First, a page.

East Carolina University. Tomorrow starts here.®
The College of Health and Human Performance

FOR IMMEDIATE RELEASE

Date: 6-27-2011

Contact: Kathy Muse, (252) 328-5555 or musek@ecu.edu

Kids Work Out and Shape Up at ECU

GREENVILLE, N.C. (June 27, 2011) – Local school children who play sports had the opportunity to get a leg up on their competition.

Athletic Conditioning Camp

Children in grades 6-12 spent a portion of their summer on the East Carolina University campus attending the Department of Kinesiology (formerly Exercise and Sport Science) Athletic Conditioning Camp, College of Health and Human Performance.

Cones, ladders, plyometric boxes, jump ropes, and medicine balls, scattered throughout the Christenbury Memorial Gymnasium were used to help these young athletes improve their power, speed, strength, and agility.

Catie Jones, 14, returned for a second year said, "This camp was fantastic. We did something new every day." She plans to try out for volleyball and swimming as a freshman at South Central High School this fall.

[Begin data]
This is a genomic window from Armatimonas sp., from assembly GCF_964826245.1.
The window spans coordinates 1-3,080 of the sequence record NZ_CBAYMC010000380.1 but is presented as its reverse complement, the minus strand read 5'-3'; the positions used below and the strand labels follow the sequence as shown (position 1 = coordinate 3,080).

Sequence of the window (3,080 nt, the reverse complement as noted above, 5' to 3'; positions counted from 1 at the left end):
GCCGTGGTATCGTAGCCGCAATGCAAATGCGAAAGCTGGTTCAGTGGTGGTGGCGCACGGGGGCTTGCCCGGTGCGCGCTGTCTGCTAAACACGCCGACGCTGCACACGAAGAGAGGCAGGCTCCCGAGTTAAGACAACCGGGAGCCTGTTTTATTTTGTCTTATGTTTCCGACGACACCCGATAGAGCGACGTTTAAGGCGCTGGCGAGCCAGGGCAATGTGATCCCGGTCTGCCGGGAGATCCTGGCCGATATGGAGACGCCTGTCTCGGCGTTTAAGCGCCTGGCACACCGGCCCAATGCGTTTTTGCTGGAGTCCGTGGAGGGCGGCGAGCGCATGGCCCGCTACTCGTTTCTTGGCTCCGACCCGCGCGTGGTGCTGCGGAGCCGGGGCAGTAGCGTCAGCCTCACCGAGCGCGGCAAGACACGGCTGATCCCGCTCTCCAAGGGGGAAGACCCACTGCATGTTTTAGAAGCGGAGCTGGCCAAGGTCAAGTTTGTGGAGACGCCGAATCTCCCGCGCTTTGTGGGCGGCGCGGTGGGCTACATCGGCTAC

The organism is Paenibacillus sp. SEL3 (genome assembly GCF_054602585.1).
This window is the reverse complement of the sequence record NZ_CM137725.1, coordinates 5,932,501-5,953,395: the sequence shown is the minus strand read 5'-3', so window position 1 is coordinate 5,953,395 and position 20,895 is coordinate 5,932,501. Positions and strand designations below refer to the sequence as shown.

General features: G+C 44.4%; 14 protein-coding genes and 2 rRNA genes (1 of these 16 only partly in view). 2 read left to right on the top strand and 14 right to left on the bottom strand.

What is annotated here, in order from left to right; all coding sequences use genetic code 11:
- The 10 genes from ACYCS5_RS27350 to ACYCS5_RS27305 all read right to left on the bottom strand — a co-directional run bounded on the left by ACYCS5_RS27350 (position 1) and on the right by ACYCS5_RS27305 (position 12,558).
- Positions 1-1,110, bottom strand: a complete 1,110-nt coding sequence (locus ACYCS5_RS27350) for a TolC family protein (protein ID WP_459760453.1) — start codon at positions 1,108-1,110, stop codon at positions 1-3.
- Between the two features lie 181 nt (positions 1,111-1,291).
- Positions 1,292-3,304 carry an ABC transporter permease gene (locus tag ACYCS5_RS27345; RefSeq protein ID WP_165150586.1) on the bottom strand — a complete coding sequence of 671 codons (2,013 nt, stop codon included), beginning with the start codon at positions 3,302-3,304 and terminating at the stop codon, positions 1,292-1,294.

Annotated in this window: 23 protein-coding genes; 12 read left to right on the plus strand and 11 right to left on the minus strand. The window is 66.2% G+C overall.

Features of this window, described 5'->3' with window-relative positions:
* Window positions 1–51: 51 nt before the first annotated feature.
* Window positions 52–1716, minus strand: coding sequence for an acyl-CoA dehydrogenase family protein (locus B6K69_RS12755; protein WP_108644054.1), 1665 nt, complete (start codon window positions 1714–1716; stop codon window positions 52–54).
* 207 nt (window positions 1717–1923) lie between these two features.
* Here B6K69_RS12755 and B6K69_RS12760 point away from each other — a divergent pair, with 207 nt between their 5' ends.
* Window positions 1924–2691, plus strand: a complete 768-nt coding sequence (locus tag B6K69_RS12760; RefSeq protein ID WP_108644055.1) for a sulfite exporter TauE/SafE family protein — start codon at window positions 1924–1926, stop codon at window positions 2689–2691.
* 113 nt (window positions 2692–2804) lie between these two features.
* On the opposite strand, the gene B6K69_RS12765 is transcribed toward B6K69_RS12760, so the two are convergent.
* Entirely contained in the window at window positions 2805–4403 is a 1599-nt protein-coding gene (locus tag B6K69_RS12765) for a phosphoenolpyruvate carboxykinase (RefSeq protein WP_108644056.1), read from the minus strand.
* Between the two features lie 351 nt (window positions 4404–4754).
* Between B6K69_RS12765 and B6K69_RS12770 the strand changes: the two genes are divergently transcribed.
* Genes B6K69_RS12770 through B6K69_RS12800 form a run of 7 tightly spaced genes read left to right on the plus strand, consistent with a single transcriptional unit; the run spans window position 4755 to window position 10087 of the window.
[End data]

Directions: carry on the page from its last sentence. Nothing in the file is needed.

Sam Lucas, of Winston Salem, North Carolina, one of four undergraduate health fitness specialist students who assisted with the camp said, "Basic planning for each session included getting the campers to perform drills that would require them to use body awareness and coordination. Progressive drills were designed to take athletes from simple movements to dynamic movements that involved major muscle groups."

Students worked under the supervision of Mr. Dave Kemble, instructor, who has organized this camp for three years. Kemble said, "The most important drills we teach are deceleration drills. Too often young athletes are taught to accelerate their bodies to run fast. My training philosophy is different. Before campers learn to run fast they must demonstrate their ability to slow down and control their bodies."

While the focus of the camp was to improve athletic development, this type of training can also reduce the risk of sport-related injuries.

"This camp has proven to be an exciting time in my academic year. To see my students evolve from the classroom into these capable leaders is one of the most rewarding experiences, I’ve had in higher education," said Kemble.